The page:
Frases de William Cobbett

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William Cobbett

Data de nascimento: 9. Março 1763
Data de falecimento: 18. Junho 1835


William Cobbett foi um gramático, jornalista, político e naturalista britânico. Durante a adolescência, seguiu a carreira militar e por isso passou um tempo em Halifax, licenciando no exército em 1791. Entre 1792 e 1800, viveu nos Estados Unidos, quando se casou em Woolwich com Anne Reid.

Escreveu El amigo del soldado como uma crítica e protesto contra os baixos salários e maus tratos aos soldados alistados no exército britânico, e fugiu para França em março do mesmo ano de publicação desta obra para evitar represálias e aprender a língua francesa; no entanto, voltou aos Estados Unidos e se estabeleceu em Wilmington, onde seguiu publicando outras obras com o pseudônimo de Peter Porcupine enquanto sobrevivia como professor de inglês e francês.

Foi um precursor dos cartistas ao defender o sufrágio universal e a melhoria das condições de vida dos trabalhadores. Foi um crítico do imperialismo no livro "Pereça o Comércio" . Influenciou Karl Marx que se referiu à Cobbett como o "maior escritos político da Inglaterra no Século XIX".

Citações William Cobbett

„Now, this free Government of America... imposed a duty of fifty per cent on foreign wool; and not a word of complaint was heard from any party against that protecting duty. Why, therefore, was all this outcry about the duties which were enforced in this country for the protection of the land, and which, after all, was no protection at all?... the landlord and farmer had nothing whatever to do with the increase in the price of bread. If the petitioners were rational persons, they would not have asked for cheap bread; they would have asked for a reduction of those taxes that caused the bread to be so high... He did not know but he ought to vote for the repeal of the Corn-laws, upon account of their foolishness, their utter absurdity, and inefficiency. He explained all these things to his constituents, who were just as fond of a cheap loaf as the people of Liverpool, or any other place. He said to them, "Don't go to the landlords to ask for cheap bread, because they cannot give it you. Go to the Government, and tell them to take off the taxes, that the baker may be enabled to give you cheap bread." This was the language he addressed to his constituents. He recollected perfectly well when this Corn Bill was first brought forward he gave it his most strenuous opposition, not because he objected to the principle of the Bill, but solely because he conceived it would be wholly inoperative“

— William Cobbett
Speech in the House of Commons on a petition in favour of free trade (21 March 1834).


„It would be tedious to dwell upon every striking mark of national decline: some, however, will press themselves forward to particular notice; and amongst them are: that Italian-like effeminacy, which has, at last, descended to the yeomanry of the country, who are now found turning up their silly eyes in ecstacy at a music-meeting, while they should be cheering the hounds, or measuring their strength at the ring; the discouragement of all the athletic sports and modes of strife amongst the common people, and the consequent and fearful increase of those cuttings and stabbings, those assassin-like ways of taking vengeance, formerly heard of in England only as the vices of the most base and cowardly foreigners, but now become so frequent amongst ourselves as to render necessary a law to punish such practices with death; the prevalence and encouragement of a hypocritical religion, a canting morality, and an affected humanity; the daily increasing poverty of the national church, and the daily increasing disposition still to fleece the more than half-shorne clergy, who are compelled to be, in various ways, the mere dependants of the upstarts of trade; the almost entire extinction of the ancient country gentry, whose estates are swallowed up by loan-jobbers, contractors, and nabobs, who, for the far greater part not Englishmen themselves, exercise in England that sort of insolent sway, which, by the means of taxes raised from English labour, they have been enabled to exercise over the slaves of India or elsewhere; the bestowing of honours upon the mere possessors of wealth, without any regard to birth, character, or talents, or to the manner in which that wealth has been acquired; the familiar intercourse of but too many of the ancient nobility with persons of low birth and servile occupations, with exchange and insurance-brokers, loan and lottery contractors, agents and usurers, in short, with all the Jew-like race of money-changers.“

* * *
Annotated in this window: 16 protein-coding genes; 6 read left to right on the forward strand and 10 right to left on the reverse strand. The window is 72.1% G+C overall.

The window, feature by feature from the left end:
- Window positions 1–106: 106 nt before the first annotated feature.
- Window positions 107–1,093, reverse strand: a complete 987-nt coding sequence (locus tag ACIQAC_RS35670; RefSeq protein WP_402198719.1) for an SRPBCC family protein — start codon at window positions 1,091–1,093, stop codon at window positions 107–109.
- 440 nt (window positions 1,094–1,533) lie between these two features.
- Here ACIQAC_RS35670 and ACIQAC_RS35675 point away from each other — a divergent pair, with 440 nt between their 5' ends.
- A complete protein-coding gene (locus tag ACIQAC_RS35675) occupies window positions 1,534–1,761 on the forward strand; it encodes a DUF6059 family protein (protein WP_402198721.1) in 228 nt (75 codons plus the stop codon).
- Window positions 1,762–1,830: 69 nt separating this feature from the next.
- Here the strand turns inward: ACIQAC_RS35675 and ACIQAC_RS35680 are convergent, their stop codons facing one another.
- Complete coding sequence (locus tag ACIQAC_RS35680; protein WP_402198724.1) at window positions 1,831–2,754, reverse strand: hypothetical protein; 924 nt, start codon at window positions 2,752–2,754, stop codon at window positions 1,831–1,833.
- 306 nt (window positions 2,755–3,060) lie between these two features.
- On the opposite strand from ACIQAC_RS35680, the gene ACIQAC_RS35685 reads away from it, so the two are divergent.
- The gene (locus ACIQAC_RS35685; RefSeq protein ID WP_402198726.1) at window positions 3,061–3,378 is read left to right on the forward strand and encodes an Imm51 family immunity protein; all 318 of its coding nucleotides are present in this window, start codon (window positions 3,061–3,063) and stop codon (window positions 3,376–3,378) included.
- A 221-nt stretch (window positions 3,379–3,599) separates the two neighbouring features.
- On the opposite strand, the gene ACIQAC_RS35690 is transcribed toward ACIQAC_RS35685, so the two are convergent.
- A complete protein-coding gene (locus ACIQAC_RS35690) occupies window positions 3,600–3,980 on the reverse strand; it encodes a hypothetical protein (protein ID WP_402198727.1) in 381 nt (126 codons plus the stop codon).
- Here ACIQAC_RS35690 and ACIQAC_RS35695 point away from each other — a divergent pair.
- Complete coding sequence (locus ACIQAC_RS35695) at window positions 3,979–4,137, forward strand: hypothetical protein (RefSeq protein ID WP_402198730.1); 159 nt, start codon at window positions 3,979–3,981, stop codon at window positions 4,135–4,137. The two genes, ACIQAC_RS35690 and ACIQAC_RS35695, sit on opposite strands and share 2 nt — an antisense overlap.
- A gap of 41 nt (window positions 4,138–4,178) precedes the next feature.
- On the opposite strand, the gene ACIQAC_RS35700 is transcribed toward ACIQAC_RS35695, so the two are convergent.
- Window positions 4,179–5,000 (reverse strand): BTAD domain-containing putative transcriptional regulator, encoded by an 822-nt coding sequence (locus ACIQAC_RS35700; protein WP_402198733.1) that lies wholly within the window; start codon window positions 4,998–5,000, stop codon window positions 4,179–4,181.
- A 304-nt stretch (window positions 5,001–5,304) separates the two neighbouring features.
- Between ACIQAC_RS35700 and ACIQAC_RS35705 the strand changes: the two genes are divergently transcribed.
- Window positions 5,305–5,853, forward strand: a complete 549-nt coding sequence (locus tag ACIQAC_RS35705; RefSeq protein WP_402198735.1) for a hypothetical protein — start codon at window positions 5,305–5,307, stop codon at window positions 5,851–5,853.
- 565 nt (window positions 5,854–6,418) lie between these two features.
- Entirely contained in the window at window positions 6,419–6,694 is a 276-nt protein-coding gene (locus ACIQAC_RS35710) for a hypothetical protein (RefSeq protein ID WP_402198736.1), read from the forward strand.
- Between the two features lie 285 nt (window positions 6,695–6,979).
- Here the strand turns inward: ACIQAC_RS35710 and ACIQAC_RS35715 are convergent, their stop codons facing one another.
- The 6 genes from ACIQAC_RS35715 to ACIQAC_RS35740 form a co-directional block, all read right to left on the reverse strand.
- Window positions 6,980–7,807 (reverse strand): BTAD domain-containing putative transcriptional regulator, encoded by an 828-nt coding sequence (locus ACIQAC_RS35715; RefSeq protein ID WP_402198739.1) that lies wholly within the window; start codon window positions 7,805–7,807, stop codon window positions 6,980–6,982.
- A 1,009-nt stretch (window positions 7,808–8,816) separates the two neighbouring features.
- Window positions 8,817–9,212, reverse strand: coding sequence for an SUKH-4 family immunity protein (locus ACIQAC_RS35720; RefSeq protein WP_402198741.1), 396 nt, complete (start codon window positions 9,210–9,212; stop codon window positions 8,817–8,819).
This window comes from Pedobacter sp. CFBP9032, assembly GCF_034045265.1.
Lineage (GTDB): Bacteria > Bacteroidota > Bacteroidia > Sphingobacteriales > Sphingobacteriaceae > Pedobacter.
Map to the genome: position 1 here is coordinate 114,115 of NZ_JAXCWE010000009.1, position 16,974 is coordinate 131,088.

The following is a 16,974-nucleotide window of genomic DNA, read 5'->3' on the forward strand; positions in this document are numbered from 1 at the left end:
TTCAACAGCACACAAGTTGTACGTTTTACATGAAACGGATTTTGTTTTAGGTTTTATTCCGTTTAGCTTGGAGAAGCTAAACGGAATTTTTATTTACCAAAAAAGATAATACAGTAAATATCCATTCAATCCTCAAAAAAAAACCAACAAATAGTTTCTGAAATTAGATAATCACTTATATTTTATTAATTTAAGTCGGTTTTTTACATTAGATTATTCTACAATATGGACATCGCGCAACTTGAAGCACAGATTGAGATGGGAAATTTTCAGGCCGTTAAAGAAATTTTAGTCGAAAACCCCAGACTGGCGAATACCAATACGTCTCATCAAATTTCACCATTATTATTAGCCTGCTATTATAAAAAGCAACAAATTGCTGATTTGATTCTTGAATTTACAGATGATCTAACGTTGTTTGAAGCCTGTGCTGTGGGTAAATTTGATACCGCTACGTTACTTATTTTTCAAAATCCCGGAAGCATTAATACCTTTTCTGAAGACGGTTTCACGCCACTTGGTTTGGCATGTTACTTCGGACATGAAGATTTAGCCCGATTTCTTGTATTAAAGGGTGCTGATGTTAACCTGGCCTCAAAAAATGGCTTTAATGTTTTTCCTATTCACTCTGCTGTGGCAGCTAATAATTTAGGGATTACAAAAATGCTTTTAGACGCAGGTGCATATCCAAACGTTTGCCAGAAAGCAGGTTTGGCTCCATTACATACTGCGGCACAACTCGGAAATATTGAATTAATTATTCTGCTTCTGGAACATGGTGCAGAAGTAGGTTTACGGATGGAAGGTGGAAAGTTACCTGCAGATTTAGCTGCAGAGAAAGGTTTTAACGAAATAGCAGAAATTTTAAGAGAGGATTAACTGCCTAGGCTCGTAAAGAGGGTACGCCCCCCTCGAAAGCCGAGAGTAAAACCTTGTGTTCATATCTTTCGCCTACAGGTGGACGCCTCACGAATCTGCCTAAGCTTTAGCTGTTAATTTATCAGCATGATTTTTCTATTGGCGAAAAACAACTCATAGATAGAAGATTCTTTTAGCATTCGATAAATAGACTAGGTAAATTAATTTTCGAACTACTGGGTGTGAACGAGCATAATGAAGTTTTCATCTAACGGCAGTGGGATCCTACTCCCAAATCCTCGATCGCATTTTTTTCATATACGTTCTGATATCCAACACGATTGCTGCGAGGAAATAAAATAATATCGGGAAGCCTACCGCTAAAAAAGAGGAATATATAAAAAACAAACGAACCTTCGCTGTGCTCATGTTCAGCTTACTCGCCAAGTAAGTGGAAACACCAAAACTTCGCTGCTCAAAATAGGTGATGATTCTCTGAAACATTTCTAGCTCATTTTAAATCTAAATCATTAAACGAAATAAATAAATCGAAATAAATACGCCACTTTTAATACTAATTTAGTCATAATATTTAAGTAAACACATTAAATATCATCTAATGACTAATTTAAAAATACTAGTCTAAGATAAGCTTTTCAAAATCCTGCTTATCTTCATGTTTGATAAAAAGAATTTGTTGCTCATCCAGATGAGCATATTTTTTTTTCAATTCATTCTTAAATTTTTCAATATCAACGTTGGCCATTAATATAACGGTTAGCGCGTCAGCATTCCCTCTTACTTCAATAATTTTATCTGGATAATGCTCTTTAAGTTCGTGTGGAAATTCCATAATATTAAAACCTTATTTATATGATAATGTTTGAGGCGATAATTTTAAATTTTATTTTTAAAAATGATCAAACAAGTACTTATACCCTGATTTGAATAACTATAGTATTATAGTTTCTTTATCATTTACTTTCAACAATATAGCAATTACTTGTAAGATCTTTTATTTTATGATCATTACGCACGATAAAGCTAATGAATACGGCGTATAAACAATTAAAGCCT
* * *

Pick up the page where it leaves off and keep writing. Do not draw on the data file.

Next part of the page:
— William Cobbett
Political Register (27 October 1804).


„The ancient nobility and gentry of the kingdom... have been thrust out of all public employment... a race of merchants, and manufacturers and bankers and loan-jobbers and contractors have usurped their place.“

— William Cobbett
Political Register (10-17 July 1802), quoted in Karl W. Schweizer and John W. Osborne, Cobbett and His Times (Leicester: Leicester University Press, 1990), p. 8.

„However roguish a man may be, he always loves to deal with an honest man.“

— William Cobbett
Letter, Philadelphia, to Rachel Smithers (6 July 1794), published in The Autobiography of William Cobbett: The Progress of a Plough-boy to a Seat in Parliament, ch. 5, p. 57 (1933).

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